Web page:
Optic Neuritis

  • Medical Author:
    Andrew A. Dahl, MD, FACS

    Andrew A. Dahl, MD, is a board-certified ophthalmologist. Dr. Dahl's educational background includes a BA with Honors and Distinction from Wesleyan University, Middletown, CT, and an MD from Cornell University, where he was selected for Alpha Omega Alpha, the national medical honor society. He had an internal medical internship at the New York Hospital/Cornell Medical Center.

  • Medical Editor: William C. Shiel Jr., MD, FACP, FACR
    William C. Shiel Jr., MD, FACP, FACR

    William C. Shiel Jr., MD, FACP, FACR

    Dr. Shiel received a Bachelor of Science degree with honors from the University of Notre Dame. There he was involved in research in radiation biology and received the Huisking Scholarship. After graduating from St. Louis University School of Medicine, he completed his Internal Medicine residency and Rheumatology fellowship at the University of California, Irvine. He is board-certified in Internal Medicine and Rheumatology.

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How is optic neuritis diagnosed?

Optic neuritis is suspected based on the characteristic history of eye pain and vision loss. The standard exam includes visual acuity, pupillary reduction, visual field evaluation, color vision testing, and visualization of the optic disc by direct and indirect ophthalmoscopy.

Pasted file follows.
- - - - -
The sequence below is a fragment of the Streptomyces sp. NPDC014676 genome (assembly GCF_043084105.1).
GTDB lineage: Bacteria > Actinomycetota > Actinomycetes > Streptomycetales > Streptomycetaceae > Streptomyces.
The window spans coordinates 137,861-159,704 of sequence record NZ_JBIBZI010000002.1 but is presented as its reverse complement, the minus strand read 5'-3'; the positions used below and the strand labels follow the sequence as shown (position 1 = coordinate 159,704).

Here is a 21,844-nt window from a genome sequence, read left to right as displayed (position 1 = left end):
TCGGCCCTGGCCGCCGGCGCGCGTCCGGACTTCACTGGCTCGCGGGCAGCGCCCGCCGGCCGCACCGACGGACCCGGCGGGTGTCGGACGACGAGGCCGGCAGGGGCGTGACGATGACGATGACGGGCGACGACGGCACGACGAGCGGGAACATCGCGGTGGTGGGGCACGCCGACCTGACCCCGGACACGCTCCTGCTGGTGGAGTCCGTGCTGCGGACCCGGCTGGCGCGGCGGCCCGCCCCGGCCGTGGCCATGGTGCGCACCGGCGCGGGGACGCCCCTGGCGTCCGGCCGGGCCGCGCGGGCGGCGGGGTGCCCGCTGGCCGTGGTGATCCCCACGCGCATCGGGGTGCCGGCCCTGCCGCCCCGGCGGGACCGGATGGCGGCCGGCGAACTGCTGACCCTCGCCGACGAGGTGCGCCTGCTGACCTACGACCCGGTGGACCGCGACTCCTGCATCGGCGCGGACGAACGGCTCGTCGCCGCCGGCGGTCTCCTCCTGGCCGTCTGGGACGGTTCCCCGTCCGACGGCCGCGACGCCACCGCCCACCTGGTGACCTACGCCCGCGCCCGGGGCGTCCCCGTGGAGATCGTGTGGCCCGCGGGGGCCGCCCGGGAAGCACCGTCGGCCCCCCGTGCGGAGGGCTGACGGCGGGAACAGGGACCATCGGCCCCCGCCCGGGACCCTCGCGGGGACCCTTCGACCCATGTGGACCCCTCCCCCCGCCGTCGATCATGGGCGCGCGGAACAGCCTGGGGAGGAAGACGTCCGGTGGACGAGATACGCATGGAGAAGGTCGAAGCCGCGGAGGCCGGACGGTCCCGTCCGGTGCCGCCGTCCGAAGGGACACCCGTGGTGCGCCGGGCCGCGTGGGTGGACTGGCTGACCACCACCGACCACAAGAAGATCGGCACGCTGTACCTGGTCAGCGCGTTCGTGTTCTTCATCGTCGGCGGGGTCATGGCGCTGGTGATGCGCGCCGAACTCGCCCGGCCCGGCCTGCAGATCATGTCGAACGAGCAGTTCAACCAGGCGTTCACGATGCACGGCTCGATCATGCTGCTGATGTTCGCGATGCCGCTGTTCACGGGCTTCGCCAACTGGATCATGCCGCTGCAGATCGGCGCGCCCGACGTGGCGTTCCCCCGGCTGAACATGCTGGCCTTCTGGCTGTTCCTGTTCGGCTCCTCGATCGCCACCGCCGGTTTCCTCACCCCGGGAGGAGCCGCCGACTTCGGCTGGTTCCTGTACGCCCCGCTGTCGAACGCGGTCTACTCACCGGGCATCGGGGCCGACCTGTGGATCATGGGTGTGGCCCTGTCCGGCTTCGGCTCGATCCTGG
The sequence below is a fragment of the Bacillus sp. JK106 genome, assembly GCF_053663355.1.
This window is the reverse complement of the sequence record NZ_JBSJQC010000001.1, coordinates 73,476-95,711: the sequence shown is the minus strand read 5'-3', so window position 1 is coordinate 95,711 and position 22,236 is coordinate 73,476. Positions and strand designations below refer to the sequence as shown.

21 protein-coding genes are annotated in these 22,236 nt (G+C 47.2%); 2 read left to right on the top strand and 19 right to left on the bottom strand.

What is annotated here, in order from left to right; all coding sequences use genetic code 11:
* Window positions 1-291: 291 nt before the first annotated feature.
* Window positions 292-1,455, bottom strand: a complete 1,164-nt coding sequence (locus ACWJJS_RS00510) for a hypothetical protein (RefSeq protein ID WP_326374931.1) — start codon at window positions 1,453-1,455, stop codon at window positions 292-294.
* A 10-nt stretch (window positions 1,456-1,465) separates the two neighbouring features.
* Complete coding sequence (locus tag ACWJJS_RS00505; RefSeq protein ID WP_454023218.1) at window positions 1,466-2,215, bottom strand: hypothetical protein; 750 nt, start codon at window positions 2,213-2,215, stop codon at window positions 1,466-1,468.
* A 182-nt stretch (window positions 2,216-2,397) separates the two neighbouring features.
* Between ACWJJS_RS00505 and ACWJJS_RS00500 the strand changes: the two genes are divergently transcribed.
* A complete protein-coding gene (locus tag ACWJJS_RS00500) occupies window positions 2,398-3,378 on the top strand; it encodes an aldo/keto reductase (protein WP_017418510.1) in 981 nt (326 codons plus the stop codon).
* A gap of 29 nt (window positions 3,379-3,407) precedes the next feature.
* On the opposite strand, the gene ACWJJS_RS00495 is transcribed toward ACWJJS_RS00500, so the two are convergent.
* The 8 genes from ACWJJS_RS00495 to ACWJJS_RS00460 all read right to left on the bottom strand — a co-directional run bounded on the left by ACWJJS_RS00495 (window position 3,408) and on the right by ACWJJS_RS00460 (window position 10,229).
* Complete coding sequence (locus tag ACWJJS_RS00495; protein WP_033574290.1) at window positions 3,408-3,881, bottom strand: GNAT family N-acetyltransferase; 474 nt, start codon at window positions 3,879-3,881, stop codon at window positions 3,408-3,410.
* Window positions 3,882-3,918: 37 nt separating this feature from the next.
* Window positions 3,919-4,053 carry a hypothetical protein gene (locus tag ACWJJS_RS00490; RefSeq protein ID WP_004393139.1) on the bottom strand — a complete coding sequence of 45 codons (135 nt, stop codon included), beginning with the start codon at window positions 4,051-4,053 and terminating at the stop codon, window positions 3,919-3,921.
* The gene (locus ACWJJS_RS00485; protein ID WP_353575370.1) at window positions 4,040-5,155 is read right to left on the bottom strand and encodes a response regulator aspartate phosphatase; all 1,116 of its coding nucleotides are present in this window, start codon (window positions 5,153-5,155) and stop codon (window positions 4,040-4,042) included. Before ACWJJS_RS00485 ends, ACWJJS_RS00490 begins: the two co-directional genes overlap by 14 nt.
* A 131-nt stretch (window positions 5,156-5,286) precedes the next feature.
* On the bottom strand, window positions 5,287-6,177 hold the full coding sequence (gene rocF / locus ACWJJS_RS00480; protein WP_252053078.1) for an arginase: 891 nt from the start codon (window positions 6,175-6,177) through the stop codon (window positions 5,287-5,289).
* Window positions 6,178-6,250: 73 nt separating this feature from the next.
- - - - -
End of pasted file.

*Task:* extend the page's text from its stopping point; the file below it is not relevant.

A person experiencing a first episode of optic neuritis should undergo an MRI of the brain to look for the central nervous system lesions associated with MS. The MRI may also show an enlarged optic nerve.

Visual symptoms usually progress for the first couple weeks, and then start to improve within the first month. If the course of recovery is not typical, then there are a number of blood tests like the sed rate, thyroid function, antinuclear antibodies, etc. that can be performed to look for other causes of optic neuritis/neuropathy.

What is the treatment for optic neuritis?

If a definite cause (such as infection or underlying other disease) is determined, appropriate therapy for that cause can be instituted.

The Optic Neuritis Treatment Trial, a multicenter randomized trial with 15 years of follow-up, showed that oral steroid (prednisone) alone, had no benefit on recovery to normal visual acuity. High-dose intravenous steroids, which involve some risks and can have significant side effects in some patients - e.g. elevated blood sugar, depression, insomnia, gastrointestinal symptoms, etc. - did speed up the initial recovery of vision in the acute phase. However, there was no conclusive evidence that oral or intravenous steroids had any long-term benefit on visual acuity, visual field or contrast sensitivity five years later.

Medically Reviewed by a Doctor on 5/14/2015

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